Safe amid the storm
A Christian Science perspective: Finding shelter and safety during a frightening storm.
Amid dangerous weather people sometimes wonder if God is with them, and if so, will He help?
The answer to that question was illustrated late one night when I was caught in a horrible storm while driving on a dark, rural road as I returned home from work. As lightning struck, electric lines fell along my path and objects were hurled around me by high winds. There was no apparent safe place to stop, so I continued on. Immensely afraid, I reached out in prayer for God’s help.
Through my study of the Bible I’ve come to understand that “God is love” (I John 4:8) and that as such, God indeed cares for all that He creates. In fact, divine Love is all good – a saving force and “a very present help in trouble” (Psalms 46:1). The Psalmist explained the constancy of God’s availability and protection for anyone needing help when he depicted God as saying: “He shall call upon me, and I will answer him: I will be with him in trouble; I will deliver him, and honour him” (Psalms 91:15).
God as the loving creator of all, then, is not in destructive, material forces: “not in the wind ... not in the earthquake ... not in the fire” as the prophet Elijah discerned (I Kings 19:11, 12). Such forces have no place in the allness of divine Love, in the omnipotence of God who Christ Jesus referred to as Spirit (John 4:24). The “still small voice” that Elijah heard after recognizing that God is not in any destructive force might be thought of as the influence of ever-present Spirit – the voice of Truth, which speaks to us of God’s continuous care. It speaks to us, through our spiritual sense, as all-pervading good in the very place where evil seems to be threatening.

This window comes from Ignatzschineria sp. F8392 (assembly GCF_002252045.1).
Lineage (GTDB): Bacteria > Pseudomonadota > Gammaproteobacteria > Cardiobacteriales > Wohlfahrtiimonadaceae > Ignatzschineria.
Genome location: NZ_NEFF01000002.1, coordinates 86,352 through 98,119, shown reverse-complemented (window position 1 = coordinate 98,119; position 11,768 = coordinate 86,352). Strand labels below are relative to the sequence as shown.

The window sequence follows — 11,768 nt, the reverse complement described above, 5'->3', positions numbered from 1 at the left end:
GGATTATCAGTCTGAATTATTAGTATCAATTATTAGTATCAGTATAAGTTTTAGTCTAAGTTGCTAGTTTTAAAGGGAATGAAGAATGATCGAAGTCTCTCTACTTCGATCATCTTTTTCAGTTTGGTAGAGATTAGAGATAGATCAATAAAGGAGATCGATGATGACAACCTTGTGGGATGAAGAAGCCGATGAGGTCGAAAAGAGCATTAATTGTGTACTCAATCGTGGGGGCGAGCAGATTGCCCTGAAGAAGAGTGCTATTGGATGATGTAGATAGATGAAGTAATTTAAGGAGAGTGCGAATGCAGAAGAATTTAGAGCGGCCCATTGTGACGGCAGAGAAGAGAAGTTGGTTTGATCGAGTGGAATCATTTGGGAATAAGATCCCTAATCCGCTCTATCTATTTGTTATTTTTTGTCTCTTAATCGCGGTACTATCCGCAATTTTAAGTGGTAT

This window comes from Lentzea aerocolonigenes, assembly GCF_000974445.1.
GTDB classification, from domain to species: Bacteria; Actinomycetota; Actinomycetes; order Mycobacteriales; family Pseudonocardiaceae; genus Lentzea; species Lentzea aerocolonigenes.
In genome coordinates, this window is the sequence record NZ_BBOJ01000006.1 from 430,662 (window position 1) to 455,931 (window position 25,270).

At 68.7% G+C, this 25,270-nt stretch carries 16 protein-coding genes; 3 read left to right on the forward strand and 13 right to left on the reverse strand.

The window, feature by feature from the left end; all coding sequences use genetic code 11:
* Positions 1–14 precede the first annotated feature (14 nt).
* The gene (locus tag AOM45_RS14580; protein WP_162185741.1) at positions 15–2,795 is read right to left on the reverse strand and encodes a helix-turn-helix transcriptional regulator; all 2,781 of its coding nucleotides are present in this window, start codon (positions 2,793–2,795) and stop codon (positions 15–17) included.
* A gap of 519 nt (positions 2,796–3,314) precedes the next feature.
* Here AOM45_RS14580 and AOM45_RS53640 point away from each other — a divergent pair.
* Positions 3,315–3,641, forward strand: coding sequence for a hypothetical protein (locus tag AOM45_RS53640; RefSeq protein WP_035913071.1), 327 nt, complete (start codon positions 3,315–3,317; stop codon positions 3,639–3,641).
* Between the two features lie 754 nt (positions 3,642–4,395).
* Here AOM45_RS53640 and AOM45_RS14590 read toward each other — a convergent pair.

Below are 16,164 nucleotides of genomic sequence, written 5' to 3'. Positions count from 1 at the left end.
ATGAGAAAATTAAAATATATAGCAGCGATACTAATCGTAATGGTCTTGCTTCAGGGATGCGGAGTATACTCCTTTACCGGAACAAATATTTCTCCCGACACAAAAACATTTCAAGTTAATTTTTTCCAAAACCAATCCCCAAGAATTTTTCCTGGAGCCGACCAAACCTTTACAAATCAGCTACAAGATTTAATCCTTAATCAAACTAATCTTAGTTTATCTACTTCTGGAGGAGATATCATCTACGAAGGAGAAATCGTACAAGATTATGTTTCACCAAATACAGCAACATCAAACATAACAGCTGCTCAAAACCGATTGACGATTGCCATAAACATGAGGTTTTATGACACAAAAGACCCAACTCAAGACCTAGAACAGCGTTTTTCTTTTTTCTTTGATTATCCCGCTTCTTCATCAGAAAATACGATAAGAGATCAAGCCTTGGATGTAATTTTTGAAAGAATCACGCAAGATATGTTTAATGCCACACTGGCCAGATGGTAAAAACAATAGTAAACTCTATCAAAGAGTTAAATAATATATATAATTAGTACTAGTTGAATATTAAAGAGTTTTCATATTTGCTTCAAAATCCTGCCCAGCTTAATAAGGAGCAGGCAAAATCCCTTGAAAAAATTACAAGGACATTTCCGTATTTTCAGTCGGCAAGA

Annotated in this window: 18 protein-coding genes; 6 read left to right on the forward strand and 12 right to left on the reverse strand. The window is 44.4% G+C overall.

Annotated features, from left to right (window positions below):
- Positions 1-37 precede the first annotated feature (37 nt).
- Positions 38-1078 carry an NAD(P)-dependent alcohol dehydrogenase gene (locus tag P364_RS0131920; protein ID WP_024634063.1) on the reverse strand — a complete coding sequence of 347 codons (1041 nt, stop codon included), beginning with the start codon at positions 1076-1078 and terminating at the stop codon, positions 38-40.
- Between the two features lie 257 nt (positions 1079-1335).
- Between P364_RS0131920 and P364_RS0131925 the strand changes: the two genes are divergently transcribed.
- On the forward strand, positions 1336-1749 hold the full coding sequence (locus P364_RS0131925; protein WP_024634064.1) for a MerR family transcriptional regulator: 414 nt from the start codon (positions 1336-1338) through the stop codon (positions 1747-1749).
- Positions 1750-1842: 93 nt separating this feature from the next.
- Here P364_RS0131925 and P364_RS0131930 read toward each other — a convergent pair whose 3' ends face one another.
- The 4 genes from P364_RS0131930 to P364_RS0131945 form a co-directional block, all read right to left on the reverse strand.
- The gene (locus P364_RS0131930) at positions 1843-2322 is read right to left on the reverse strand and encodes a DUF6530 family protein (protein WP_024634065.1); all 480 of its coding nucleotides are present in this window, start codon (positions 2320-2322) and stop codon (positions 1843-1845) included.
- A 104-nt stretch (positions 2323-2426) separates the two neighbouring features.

When I reached out in prayer during that awful storm, I heard that “still small voice” – not audibly but rather as a comforting idea. It directed me to look away from the drama of the storm to the spiritual reality, recognizing God as having all real power, which is creative, not destructive. Accepting this, I was no longer afraid, and I felt a natural calm, quietly confident in divine Love’s ever-presence, power, and protection. Later during the drive, I followed an intuition to take a different route part of the way. It was less traveled, but I discovered that it was safer because there were no electric lines or trees close to the road that could fall.
I reached home safely and continued praying. I recall being grateful that others were likely praying, too, and grateful that God answers prayer. I was glad to learn from news reports the next day that no one was hurt in the storm.
So how was it that one minute I was overwhelmed by fear in the face of destruction, but that soon the fear was gone and was replaced with a quiet surety that I was safe amid the storm? Instead of evaluating the situation simply by what the physical senses were telling me, I had allowed my inherent spiritual sense to inform me that God’s presence and might are the actual and only true authority and power. This was an illustration to me of what the discoverer of the Science of Christ, Mary Baker Eddy, meant when she wrote, “No evidence before the material senses can close my eyes to the scientific proof that God, good, is supreme” (“Miscellaneous Writings 1883-1896,” p. 277).
Just as the sun burns off a morning mist, so it is that the power of Christ – the healing truth that Jesus demonstrated – disperses fear to reveal the spiritual reality that is always at hand. As we realize that good alone is God’s will and natural power, we begin to see and experience more evidence of divine Love’s care and protection of all He creates.